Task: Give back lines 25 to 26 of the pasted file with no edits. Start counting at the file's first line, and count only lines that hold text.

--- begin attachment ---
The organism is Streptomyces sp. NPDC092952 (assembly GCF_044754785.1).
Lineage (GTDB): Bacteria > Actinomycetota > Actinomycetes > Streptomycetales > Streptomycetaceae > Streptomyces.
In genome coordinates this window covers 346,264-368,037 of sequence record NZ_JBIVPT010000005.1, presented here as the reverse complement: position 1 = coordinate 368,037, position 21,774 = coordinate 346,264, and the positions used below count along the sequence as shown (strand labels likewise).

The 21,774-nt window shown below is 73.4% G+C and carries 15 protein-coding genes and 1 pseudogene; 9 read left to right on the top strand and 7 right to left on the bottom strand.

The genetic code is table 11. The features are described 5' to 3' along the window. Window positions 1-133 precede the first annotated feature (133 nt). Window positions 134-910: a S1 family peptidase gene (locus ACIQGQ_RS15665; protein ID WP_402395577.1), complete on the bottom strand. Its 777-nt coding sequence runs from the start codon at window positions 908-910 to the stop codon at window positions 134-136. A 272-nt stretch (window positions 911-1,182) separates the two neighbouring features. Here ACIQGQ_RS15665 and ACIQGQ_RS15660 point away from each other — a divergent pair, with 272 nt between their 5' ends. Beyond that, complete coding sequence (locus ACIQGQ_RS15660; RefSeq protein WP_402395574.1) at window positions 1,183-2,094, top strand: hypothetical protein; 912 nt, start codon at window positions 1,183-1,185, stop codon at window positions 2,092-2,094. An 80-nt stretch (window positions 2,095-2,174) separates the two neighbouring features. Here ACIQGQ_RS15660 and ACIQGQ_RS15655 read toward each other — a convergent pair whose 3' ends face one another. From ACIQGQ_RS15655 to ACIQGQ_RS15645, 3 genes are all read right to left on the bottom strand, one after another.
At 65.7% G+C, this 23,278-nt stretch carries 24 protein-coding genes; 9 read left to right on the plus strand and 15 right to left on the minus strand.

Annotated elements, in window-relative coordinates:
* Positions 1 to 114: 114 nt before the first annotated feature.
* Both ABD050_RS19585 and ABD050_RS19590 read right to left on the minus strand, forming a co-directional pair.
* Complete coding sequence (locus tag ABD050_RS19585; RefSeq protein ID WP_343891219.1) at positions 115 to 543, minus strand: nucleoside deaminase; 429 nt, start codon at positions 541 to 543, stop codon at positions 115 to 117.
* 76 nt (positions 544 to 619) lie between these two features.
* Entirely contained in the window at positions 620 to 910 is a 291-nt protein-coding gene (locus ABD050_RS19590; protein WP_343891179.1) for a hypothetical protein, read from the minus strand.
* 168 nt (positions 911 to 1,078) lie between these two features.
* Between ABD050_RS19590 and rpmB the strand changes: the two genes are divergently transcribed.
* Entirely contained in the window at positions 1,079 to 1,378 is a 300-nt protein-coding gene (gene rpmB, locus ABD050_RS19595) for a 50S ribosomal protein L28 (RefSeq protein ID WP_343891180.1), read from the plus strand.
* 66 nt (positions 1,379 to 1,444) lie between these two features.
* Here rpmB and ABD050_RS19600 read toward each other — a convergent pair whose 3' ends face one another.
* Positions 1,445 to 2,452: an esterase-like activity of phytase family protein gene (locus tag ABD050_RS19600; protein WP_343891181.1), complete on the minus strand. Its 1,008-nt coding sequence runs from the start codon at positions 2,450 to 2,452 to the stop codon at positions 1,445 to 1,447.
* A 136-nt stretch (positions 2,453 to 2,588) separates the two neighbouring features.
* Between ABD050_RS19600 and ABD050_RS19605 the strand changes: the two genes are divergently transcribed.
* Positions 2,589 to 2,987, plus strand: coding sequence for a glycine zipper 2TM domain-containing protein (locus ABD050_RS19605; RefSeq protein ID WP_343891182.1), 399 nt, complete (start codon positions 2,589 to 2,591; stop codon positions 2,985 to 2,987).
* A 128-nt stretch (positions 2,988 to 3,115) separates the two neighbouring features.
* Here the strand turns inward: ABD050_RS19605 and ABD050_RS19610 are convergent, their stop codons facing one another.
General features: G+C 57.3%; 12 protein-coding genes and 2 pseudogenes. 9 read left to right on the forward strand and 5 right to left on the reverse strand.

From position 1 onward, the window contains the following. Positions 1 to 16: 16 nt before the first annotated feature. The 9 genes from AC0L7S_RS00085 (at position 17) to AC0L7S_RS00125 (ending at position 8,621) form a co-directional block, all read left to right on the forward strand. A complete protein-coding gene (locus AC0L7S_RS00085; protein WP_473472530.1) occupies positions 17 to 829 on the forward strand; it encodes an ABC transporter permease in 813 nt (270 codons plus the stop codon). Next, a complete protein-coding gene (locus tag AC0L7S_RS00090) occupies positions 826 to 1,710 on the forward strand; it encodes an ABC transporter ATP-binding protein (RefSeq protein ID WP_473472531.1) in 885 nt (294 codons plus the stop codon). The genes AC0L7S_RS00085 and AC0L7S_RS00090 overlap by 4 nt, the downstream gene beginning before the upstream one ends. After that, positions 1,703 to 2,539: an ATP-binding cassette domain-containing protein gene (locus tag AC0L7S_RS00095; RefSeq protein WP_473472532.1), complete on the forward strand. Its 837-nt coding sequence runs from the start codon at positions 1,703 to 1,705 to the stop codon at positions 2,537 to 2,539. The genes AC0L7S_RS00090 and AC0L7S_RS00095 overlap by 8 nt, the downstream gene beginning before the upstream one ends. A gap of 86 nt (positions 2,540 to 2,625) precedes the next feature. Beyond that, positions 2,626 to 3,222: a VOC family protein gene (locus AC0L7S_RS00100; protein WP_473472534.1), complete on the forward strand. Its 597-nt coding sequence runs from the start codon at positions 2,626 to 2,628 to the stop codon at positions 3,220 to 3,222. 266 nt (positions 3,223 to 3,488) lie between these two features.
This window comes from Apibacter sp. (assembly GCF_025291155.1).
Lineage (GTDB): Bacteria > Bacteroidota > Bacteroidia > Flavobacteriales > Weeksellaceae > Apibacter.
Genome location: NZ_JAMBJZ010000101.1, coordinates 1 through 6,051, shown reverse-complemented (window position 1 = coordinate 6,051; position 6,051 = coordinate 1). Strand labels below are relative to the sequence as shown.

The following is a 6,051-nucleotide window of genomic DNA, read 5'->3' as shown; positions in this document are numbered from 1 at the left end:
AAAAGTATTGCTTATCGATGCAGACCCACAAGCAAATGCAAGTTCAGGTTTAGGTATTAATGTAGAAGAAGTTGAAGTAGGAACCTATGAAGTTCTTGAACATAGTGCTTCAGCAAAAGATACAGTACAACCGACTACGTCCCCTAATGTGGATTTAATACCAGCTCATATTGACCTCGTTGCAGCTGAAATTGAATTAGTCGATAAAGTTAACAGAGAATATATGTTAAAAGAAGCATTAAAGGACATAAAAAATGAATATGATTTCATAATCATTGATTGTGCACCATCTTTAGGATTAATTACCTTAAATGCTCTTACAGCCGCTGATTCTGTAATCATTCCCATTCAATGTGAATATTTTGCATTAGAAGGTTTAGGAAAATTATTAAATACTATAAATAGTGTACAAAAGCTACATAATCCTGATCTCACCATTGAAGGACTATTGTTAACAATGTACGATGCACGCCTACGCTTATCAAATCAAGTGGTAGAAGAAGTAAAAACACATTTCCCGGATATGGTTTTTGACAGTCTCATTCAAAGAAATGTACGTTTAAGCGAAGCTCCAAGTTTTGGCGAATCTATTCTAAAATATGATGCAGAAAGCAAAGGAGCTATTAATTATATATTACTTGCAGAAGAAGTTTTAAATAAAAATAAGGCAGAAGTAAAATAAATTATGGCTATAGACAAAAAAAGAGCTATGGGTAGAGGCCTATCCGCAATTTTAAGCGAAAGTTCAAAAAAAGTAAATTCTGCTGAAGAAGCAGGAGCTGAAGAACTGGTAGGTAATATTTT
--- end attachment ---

From position 1 onward, the window contains the following. Positions 1 to 16: 16 nt before the first annotated feature. The 9 genes from AC0L7S_RS00085 (at position 17) to AC0L7S_RS00125 (ending at position 8,621) form a co-directional block, all read left to right on the forward strand. A complete protein-coding gene (locus AC0L7S_RS00085; protein WP_473472530.1) occupies positions 17 to 829 on the forward strand; it encodes an ABC transporter permease in 813 nt (270 codons plus the stop codon). Next, a complete protein-coding gene (locus tag AC0L7S_RS00090) occupies positions 826 to 1,710 on the forward strand; it encodes an ABC transporter ATP-binding protein (RefSeq protein ID WP_473472531.1) in 885 nt (294 codons plus the stop codon). The genes AC0L7S_RS00085 and AC0L7S_RS00090 overlap by 4 nt, the downstream gene beginning before the upstream one ends. After that, positions 1,703 to 2,539: an ATP-binding cassette domain-containing protein gene (locus tag AC0L7S_RS00095; RefSeq protein WP_473472532.1), complete on the forward strand. Its 837-nt coding sequence runs from the start codon at positions 1,703 to 1,705 to the stop codon at positions 2,537 to 2,539. The genes AC0L7S_RS00090 and AC0L7S_RS00095 overlap by 8 nt, the downstream gene beginning before the upstream one ends. A gap of 86 nt (positions 2,540 to 2,625) precedes the next feature. Beyond that, positions 2,626 to 3,222: a VOC family protein gene (locus AC0L7S_RS00100; protein WP_473472534.1), complete on the forward strand. Its 597-nt coding sequence runs from the start codon at positions 2,626 to 2,628 to the stop codon at positions 3,220 to 3,222. 266 nt (positions 3,223 to 3,488) lie between these two features.
This window comes from Apibacter sp. (assembly GCF_025291155.1).